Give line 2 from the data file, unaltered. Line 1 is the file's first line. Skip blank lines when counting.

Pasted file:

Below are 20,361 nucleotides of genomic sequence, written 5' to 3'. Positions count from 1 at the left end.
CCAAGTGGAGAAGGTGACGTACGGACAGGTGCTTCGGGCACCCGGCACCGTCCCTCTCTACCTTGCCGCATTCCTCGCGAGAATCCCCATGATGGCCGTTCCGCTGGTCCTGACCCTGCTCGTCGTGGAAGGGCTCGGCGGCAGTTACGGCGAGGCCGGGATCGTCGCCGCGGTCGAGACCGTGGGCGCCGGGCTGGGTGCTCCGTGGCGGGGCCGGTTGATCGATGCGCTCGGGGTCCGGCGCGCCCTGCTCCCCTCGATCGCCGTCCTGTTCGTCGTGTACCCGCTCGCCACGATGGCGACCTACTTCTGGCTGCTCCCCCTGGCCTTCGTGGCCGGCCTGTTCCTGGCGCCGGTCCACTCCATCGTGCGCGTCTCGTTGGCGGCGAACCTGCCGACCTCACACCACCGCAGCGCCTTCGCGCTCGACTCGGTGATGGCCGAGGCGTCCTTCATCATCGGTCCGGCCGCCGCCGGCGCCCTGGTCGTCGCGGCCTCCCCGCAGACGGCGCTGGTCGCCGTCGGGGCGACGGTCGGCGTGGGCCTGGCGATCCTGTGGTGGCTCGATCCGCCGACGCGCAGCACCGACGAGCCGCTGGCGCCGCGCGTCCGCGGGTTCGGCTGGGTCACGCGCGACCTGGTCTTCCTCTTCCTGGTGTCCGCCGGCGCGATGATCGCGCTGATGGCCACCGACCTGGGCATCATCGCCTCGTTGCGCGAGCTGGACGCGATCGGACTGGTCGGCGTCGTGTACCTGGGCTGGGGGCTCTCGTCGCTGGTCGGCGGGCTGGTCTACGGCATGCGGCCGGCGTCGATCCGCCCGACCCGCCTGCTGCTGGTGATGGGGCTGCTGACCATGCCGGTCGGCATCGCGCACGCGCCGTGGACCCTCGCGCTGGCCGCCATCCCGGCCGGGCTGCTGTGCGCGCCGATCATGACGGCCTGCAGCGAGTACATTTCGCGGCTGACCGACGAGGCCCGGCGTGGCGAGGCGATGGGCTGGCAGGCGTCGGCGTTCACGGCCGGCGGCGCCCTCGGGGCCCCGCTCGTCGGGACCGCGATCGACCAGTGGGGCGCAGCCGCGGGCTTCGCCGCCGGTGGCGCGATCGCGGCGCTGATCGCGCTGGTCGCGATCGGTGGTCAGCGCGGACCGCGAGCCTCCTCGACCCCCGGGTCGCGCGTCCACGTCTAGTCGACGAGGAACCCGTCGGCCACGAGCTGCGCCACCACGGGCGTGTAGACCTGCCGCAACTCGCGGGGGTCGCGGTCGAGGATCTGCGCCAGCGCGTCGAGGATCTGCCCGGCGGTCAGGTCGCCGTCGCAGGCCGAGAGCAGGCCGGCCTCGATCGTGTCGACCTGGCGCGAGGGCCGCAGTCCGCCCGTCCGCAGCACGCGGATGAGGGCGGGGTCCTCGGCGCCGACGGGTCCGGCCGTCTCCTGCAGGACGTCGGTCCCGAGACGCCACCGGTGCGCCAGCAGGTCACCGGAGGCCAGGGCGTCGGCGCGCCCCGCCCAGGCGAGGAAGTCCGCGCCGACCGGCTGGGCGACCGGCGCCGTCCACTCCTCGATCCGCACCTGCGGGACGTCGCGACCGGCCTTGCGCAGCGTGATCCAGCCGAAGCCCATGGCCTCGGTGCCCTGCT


CCAAGTGGAGAAGGTGACGTACGGACAGGTGCTTCGGGCACCCGGCACCGTCCCTCTCTACCTTGCCGCATTCCTCGCGAGAATCCCCATGATGGCCGTTCCGCTGGTCCTGACCCTGCTCGTCGTGGAAGGGCTCGGCGGCAGTTACGGCGAGGCCGGGATCGTCGCCGCGGTCGAGACCGTGGGCGCCGGGCTGGGTGCTCCGTGGCGGGGCCGGTTGATCGATGCGCTCGGGGTCCGGCGCGCCCTGCTCCCCTCGATCGCCGTCCTGTTCGTCGTGTACCCGCTCGCCACGATGGCGACCTACTTCTGGCTGCTCCCCCTGGCCTTCGTGGCCGGCCTGTTCCTGGCGCCGGTCCACTCCATCGTGCGCGTCTCGTTGGCGGCGAACCTGCCGACCTCACACCACCGCAGCGCCTTCGCGCTCGACTCGGTGATGGCCGAGGCGTCCTTCATCATCGGTCCGGCCGCCGCCGGCGCCCTGGTCGTCGCGGCCTCCCCGCAGACGGCGCTGGTCGCCGTCGGGGCGACGGTCGGCGTGGGCCTGGCGATCCTGTGGTGGCTCGATCCGCCGACGCGCAGCACCGACGAGCCGCTGGCGCCGCGCGTCCGCGGGTTCGGCTGGGTCACGCGCGACCTGGTCTTCCTCTTCCTGGTGTCCGCCGGCGCGATGATCGCGCTGATGGCCACCGACCTGGGCATCATCGCCTCGTTGCGCGAGCTGGACGCGATCGGACTGGTCGGCGTCGTGTACCTGGGCTGGGGGCTCTCGTCGCTGGTCGGCGGGCTGGTCTACGGCATGCGGCCGGCGTCGATCCGCCCGACCCGCCTGCTGCTGGTGATGGGGCTGCTGACCATGCCGGTCGGCATCGCGCACGCGCCGTGGACCCTCGCGCTGGCCGCCATCCCGGCCGGGCTGCTGTGCGCGCCGATCATGACGGCCTGCAGCGAGTACATTTCGCGGCTGACCGACGAGGCCCGGCGTGGCGAGGCGATGGGCTGGCAGGCGTCGGCGTTCACGGCCGGCGGCGCCCTCGGGGCCCCGCTCGTCGGGACCGCGATCGACCAGTGGGGCGCAGCCGCGGGCTTCGCCGCCGGTGGCGCGATCGCGGCGCTGATCGCGCTGGTCGCGATCGGTGGTCAGCGCGGACCGCGAGCCTCCTCGACCCCCGGGTCGCGCGTCCACGTCTAGTCGACGAGGAACCCGTCGGCCACGAGCTGCGCCACCACGGGCGTGTAGACCTGCCGCAACTCGCGGGGGTCGCGGTCGAGGATCTGCGCCAGCGCGTCGAGGATCTGCCCGGCGGTCAGGTCGCCGTCGCAGGCCGAGAGCAGGCCGGCCTCGATCGTGTCGACCTGGCGCGAGGGCCGCAGTCCGCCCGTCCGCAGCACGCGGATGAGGGCGGGGTCCTCGGCGCCGACGGGTCCGGCCGTCTCCTGCAGGACGTCGGTCCCGAGACGCCACCGGTGCGCCAGCAGGTCACCGGAGGCCAGGGCGTCGGCGCGCCCCGCCCAGGCGAGGAAGTCCGCGCCGACCGGCTGGGCGACCGGCGCCGTCCACTCCTCGATCCGCACCTGCGGGACGTCGCGACCGGCCTTGCGCAGCGTGATCCAGCCGAAGCCCATGGCCTCGGTGCCCTGCT